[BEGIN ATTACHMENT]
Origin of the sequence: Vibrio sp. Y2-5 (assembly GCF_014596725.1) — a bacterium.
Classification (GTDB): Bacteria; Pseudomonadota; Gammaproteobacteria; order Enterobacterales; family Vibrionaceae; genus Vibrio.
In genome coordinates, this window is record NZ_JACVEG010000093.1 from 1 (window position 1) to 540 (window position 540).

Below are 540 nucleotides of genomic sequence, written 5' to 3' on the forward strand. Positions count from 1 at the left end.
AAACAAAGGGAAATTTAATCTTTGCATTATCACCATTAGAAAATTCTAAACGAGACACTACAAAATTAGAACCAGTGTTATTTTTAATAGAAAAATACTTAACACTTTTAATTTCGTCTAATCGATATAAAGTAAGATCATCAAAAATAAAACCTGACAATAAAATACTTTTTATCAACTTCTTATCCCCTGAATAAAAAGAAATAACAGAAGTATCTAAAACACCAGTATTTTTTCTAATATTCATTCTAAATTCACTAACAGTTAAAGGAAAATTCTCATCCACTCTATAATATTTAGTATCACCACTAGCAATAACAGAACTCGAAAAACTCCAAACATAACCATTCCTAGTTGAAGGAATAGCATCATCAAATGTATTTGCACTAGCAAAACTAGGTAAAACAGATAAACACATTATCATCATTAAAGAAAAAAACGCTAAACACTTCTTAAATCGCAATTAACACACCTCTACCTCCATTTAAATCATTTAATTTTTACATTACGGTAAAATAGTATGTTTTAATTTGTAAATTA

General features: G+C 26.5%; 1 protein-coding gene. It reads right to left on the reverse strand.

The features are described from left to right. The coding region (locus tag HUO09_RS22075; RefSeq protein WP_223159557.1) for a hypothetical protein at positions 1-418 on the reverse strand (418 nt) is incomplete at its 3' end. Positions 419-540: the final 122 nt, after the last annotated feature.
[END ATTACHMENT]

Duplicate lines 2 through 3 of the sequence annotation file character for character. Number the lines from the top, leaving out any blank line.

Classification (GTDB): Bacteria; Pseudomonadota; Gammaproteobacteria; order Enterobacterales; family Vibrionaceae; genus Vibrio.
In genome coordinates, this window is record NZ_JACVEG010000093.1 from 1 (window position 1) to 540 (window position 540).